Pseudepigrapha Saturday: The Testament of Levi

Introduction to the Text:

Testaments of the Twelve Patriarchs expand upon Jacob’s words in Genesis 49. In each utterance, each son of Jacob recounts their life upon the death bed with confessions, refelctions, exhortation, and eschatological predictions. Aside from late Christian interpolations (additions to the text) in the 2nd century CE, the texts were likely written around the 2nd century BCE. Like many pseudepigrapha, the Testaments of the Twelve Patriarchs “bears witness to the diversity of outlook that developed within Judaism in the period prior to the Maccabean Revolt and flourished throughout the Maccabean period” (778, OTP, Volume I).

What I intend to focus on within the testaments is the Testament of Levi (hereafter TLevi).TLevi provides a view into the 2nd century BCE through understanding how the author represents other texts with the same story.

Levi’s Recasting in TLevi as a Divine Warrior

TLevi 5-6 provides Levi’s account Genesis 34. In Genesis 34, a Shechemite rapes Dinah. After the Schechemite requests Dinah for marriage, Jacob demands that they be circumcised. While they are recovering from the circumcision, Simeon and Levi kill the men of the city. Later in Gensis 49, Simeon and Levi are cursed for doing so. TLevi’s recounting of the story essentially justifies Levi’s action as divine command. What motif(s), though, did the author utilize to legitimize his actions?

In an article exploring the the biblical exegesis in TLevi’s recounting of Genesis 34, James Kugel discusses the roles of the sword and shield given to Levi in TLevi 5:1-3:

“At this moment the angel opened for me the gates of heavena dn I saw the Holy Most High sitting on the throne. And he said to me, ‘Levi, to you I have given the blessing of the priesthood until I shall come and dwell in the midst of Israel.’ Then the angel led me back to the earth, and gave me a shield and a sword, and said to me, ‘Perform vengeance on Shechem for the sake of Dinah, your sister, and I shall be with you, for the LORD sent me'” (TLevi 5:1-3, translation by H. C. Kee).

After exploring the role of the sword in  Judith 9:2, Kugel concludes that this exegetical expansion on Genesis 34 is meant explain that the swords from heaven actually allowed the brothers to take the city victoriously. This is further evidenced by Theodotus’ retelling of the Dinah story (Kugel, 1992). What he does not touch upon, though, is the actual motif being used. As he notes, the sword and shield are not merely physical swords and shields; rather, they are a sword and shield of heavenly origins.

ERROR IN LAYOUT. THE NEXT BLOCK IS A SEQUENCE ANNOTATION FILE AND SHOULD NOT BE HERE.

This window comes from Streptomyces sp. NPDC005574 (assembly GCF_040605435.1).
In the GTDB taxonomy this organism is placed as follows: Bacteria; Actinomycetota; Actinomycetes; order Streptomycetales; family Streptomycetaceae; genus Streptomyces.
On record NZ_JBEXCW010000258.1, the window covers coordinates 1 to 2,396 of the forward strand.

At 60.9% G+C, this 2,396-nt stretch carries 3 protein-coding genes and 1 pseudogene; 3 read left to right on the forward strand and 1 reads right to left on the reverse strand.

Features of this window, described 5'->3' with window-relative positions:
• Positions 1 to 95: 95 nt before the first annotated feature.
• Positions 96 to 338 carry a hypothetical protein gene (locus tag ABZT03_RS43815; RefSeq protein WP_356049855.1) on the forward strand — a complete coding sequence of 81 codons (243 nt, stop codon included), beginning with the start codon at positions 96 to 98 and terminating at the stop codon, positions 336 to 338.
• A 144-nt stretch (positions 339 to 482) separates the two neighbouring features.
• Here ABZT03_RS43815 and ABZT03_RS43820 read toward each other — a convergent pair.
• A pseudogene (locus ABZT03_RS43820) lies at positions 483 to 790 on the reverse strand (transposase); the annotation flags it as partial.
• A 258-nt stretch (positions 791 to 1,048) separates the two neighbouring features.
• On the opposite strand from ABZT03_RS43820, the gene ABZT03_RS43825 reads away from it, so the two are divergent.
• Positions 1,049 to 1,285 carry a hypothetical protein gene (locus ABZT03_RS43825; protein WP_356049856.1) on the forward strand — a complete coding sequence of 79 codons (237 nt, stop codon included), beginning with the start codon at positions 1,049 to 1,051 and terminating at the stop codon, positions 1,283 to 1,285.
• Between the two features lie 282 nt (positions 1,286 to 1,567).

These two heavenly weapons of war suggest that TLevi’s exegetical addition is specifically intended to legitimize the actions of Levi by establishing him as a divinely inspired warrior. Essentially the heavenly realm, headed by Yahweh, declares Levi to be the “divine warrior” by providing him with the weapons. This effectively legitimizes Levi’s passion and hope to destroys the Shechemites and portrays Jacob’s desires not to avenge Dinah, as well as the Shechemites desire for marriage, “as illegitimate, misplaced, unsustainable, or wrongly attained” (Ballentine 190, 1015). With the exegetical addition that Levi receives heavenly weapons in TLevi, he is thereby justified for his actions, actions which Jacob himself curses Levi for in Genesis 49. As Ballentine notes, other authors “employed the conflict motif to promote various secondary divine figure… by characterizing them as future divine warriors endorsed by a primary deity” (Ballentine 2015, 195). In this case, the deity is Yahweh and the divinely sponsored warrior is Levi.




Ballentine, Debra. The Conflict Myth & the Biblical Tradition. New York, NY: Oxford University Press, 2015.

H. C. Kee. “Testament of Levi”. J. H. Charlesworth, editor. Old Testament Pseudepigrapha, volume I. Garden City, New York: Doubleday, 1983.

Kugel, James. 1992. “The Story of Dinah in the “testament of Levi””. The Harvard Theological Review 85 (1). [Cambridge University Press, Harvard Divinity School]: 1–34.



Evidence for the Conflict Myth in Joshua 6-7 (Part II)